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Income tax considerations

As a self employed individual there are certain things you need to be aware of when filing your taxes. 

Keep in mind that when you’re a sole proprietor, you and your business are one and the same for tax purposes. You don’t pay taxes or file tax returns separately for your sole proprietorship. Instead, you report the income you earn on your own personal tax return.

You must report all income

You must report all income you receive during the year to the New York State Tax Department no matter how you receive it—by check, cash, direct deposit, prepaid card, or any other method. Your income may or may not be reported to you on Form W-2 or Form 1099.

Filing Schedule C

Instead of just reporting your income from wages, salaries, or tips on your tax return, you will determine your business income or loss and report that on your return. 

You will use the federal Schedule C (Form 1040), Profit or Loss from Business (Sole Proprietorship), for this purpose. The form will help you list your income, expenses, cost of goods sold, and other expenses and will determine your business' profit or loss.

Claiming tax deductions

It’s very important for you to keep track of all the deductible tax expenses you incur throughout the year since they will decrease the amount of profit you’ll have to pay tax on. You can only take deductions related directly to your self-employed or business activity. Deductions may include:

  • advertising
  • commissions and fees paid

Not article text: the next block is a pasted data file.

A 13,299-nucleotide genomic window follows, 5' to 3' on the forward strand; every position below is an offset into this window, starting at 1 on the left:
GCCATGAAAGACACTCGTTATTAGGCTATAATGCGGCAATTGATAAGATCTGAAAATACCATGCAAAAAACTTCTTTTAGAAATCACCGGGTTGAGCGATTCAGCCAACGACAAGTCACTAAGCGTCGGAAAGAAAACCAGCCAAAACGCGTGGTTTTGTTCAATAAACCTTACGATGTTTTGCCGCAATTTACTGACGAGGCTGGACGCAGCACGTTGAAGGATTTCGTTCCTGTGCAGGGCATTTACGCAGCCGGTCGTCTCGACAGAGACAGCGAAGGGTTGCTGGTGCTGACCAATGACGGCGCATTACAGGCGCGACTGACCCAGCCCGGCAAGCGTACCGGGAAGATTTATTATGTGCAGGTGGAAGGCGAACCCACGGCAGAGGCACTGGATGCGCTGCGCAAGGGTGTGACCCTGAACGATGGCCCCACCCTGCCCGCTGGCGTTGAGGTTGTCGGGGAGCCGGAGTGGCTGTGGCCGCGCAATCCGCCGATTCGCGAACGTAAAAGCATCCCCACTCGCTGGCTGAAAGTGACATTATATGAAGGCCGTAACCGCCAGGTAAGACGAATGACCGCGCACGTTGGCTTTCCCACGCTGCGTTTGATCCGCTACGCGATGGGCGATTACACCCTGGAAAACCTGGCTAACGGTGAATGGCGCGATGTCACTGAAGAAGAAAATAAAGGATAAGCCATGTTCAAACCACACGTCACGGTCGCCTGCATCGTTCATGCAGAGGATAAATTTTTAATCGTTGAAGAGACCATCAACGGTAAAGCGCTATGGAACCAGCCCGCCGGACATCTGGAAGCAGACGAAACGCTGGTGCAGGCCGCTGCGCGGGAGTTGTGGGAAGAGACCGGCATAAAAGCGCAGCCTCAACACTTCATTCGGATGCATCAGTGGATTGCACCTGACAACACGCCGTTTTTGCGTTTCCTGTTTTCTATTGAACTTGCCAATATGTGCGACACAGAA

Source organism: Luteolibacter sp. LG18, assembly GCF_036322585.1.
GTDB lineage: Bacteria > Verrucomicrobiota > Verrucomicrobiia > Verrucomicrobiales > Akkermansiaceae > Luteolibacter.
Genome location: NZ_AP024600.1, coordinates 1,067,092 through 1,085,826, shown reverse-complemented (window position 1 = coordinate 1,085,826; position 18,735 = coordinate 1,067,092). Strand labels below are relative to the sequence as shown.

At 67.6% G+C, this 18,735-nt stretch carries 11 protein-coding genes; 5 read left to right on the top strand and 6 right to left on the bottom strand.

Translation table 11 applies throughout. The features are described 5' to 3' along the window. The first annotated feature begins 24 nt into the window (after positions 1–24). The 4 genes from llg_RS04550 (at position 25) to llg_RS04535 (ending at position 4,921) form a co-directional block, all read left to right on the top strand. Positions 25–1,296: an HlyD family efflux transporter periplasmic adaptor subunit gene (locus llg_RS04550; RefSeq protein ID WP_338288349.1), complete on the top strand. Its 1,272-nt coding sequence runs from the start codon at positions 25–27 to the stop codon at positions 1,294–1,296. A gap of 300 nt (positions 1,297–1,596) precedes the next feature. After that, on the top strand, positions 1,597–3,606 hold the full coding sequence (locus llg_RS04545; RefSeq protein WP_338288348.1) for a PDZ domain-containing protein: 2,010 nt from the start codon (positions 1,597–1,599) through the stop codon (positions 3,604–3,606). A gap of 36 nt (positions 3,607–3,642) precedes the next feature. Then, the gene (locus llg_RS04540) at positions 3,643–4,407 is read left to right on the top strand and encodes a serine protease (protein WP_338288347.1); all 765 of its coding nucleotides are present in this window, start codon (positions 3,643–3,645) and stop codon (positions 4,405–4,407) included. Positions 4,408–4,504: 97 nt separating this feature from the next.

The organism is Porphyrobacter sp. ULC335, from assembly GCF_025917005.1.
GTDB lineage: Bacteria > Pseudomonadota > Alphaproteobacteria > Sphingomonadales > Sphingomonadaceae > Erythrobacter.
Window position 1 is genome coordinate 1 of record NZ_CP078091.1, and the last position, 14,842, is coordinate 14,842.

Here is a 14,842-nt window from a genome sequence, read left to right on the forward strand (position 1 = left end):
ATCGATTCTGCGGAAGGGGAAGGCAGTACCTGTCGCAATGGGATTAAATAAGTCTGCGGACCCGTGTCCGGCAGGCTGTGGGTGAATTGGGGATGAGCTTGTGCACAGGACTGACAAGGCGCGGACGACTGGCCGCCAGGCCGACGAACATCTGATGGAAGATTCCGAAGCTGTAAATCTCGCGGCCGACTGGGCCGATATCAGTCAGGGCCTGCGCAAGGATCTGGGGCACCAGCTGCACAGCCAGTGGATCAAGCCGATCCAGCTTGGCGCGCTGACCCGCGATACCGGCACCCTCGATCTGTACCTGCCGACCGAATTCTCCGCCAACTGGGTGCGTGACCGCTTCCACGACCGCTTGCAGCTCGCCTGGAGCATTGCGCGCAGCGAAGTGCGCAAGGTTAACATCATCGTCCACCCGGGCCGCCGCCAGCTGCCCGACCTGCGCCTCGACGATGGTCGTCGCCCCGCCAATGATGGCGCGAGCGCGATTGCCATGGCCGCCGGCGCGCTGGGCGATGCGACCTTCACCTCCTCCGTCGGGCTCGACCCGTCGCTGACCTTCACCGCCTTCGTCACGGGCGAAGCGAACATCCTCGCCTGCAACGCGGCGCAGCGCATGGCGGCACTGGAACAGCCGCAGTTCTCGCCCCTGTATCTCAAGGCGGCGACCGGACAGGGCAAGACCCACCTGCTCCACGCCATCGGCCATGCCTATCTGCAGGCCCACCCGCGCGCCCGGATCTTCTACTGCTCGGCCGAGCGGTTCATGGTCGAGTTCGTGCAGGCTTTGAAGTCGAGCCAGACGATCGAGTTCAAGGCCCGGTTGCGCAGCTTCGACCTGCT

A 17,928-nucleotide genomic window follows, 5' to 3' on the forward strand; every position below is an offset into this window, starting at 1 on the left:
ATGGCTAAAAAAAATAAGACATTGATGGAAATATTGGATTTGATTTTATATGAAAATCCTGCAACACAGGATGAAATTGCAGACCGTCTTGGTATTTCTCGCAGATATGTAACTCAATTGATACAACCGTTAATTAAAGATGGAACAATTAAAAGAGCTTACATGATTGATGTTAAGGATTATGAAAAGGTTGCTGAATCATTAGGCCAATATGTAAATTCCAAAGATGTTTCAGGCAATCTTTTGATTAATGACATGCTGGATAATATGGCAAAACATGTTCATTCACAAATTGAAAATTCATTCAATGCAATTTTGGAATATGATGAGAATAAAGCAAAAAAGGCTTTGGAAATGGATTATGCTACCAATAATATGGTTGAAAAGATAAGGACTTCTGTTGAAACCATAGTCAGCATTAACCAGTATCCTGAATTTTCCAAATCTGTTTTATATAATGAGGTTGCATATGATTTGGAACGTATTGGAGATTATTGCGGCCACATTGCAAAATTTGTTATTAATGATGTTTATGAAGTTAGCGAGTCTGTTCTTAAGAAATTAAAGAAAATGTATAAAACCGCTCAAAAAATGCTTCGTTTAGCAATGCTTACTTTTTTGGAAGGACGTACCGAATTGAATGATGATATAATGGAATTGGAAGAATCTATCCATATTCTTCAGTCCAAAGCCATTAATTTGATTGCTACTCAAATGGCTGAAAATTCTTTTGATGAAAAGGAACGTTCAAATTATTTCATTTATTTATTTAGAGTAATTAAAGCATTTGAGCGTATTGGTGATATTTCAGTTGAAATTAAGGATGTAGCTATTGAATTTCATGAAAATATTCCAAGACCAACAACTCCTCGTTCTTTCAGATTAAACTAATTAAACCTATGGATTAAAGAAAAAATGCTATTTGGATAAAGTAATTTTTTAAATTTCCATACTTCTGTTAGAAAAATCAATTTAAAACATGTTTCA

• mileage traveled
  • parking and tolls paid
  • interest on a car loan (if you use the car for personal and business use, only deduct the portion used for business)
  • supplies (used for you self-employed or business activity)
  • office expenses
  • mortgage (paid to banks, and so on)
  • insurance (any extra insurance coverage you obtain for your business)
  • cell phones (100 percent deductible if you use it just for business, otherwise you can deduct the business use percentage)
  • repairs and maintenance
  • taxes and licenses

You may not deduct the following as business expenses:

  • clothing or laundry expenses, unless you have a mandated uniform
  • meals not connected to business travel outside your metropolitan area (35 miles)
  • commuting or travel expenses
  • tickets or summonses

If you follow the tips on Recordkeeping and Supporting documentation, reporting the information on your Schedule C should be easy as you will have details of all your transactions. 

Don’t forget your estimated payments

Come tax time, it’s important to remember what estimated tax payments you made. If you have an Online Services account, there is a record of those payments available for you to use when filing your return. 

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